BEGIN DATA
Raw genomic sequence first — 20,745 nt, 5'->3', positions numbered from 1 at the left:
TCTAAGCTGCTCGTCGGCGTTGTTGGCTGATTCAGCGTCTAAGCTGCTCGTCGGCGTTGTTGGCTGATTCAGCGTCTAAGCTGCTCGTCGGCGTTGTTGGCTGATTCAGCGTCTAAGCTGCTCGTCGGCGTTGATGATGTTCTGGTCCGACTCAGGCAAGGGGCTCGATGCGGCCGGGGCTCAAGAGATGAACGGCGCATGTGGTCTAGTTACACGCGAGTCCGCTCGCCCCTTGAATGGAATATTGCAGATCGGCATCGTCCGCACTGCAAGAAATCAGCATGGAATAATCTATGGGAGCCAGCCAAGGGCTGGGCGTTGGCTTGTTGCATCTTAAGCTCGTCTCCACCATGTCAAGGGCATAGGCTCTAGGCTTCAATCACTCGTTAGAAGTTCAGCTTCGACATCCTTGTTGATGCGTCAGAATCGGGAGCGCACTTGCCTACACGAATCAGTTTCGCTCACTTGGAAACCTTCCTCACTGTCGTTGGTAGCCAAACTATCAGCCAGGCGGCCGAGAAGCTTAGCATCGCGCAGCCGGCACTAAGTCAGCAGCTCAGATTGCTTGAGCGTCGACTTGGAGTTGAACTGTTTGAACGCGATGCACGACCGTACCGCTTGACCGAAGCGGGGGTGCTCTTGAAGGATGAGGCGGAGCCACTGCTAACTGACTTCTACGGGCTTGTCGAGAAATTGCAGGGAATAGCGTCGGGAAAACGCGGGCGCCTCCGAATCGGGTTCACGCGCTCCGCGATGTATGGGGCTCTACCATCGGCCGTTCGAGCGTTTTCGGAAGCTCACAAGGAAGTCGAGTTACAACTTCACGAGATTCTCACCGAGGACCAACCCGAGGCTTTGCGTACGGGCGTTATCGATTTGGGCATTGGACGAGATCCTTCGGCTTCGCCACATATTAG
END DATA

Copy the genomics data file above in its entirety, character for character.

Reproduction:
Raw genomic sequence first — 20,745 nt, 5'->3', positions numbered from 1 at the left:
TCTAAGCTGCTCGTCGGCGTTGTTGGCTGATTCAGCGTCTAAGCTGCTCGTCGGCGTTGTTGGCTGATTCAGCGTCTAAGCTGCTCGTCGGCGTTGTTGGCTGATTCAGCGTCTAAGCTGCTCGTCGGCGTTGATGATGTTCTGGTCCGACTCAGGCAAGGGGCTCGATGCGGCCGGGGCTCAAGAGATGAACGGCGCATGTGGTCTAGTTACACGCGAGTCCGCTCGCCCCTTGAATGGAATATTGCAGATCGGCATCGTCCGCACTGCAAGAAATCAGCATGGAATAATCTATGGGAGCCAGCCAAGGGCTGGGCGTTGGCTTGTTGCATCTTAAGCTCGTCTCCACCATGTCAAGGGCATAGGCTCTAGGCTTCAATCACTCGTTAGAAGTTCAGCTTCGACATCCTTGTTGATGCGTCAGAATCGGGAGCGCACTTGCCTACACGAATCAGTTTCGCTCACTTGGAAACCTTCCTCACTGTCGTTGGTAGCCAAACTATCAGCCAGGCGGCCGAGAAGCTTAGCATCGCGCAGCCGGCACTAAGTCAGCAGCTCAGATTGCTTGAGCGTCGACTTGGAGTTGAACTGTTTGAACGCGATGCACGACCGTACCGCTTGACCGAAGCGGGGGTGCTCTTGAAGGATGAGGCGGAGCCACTGCTAACTGACTTCTACGGGCTTGTCGAGAAATTGCAGGGAATAGCGTCGGGAAAACGCGGGCGCCTCCGAATCGGGTTCACGCGCTCCGCGATGTATGGGGCTCTACCATCGGCCGTTCGAGCGTTTTCGGAAGCTCACAAGGAAGTCGAGTTACAACTTCACGAGATTCTCACCGAGGACCAACCCGAGGCTTTGCGTACGGGCGTTATCGATTTGGGCATTGGACGAGATCCTTCGGCTTCGCCACATATTAG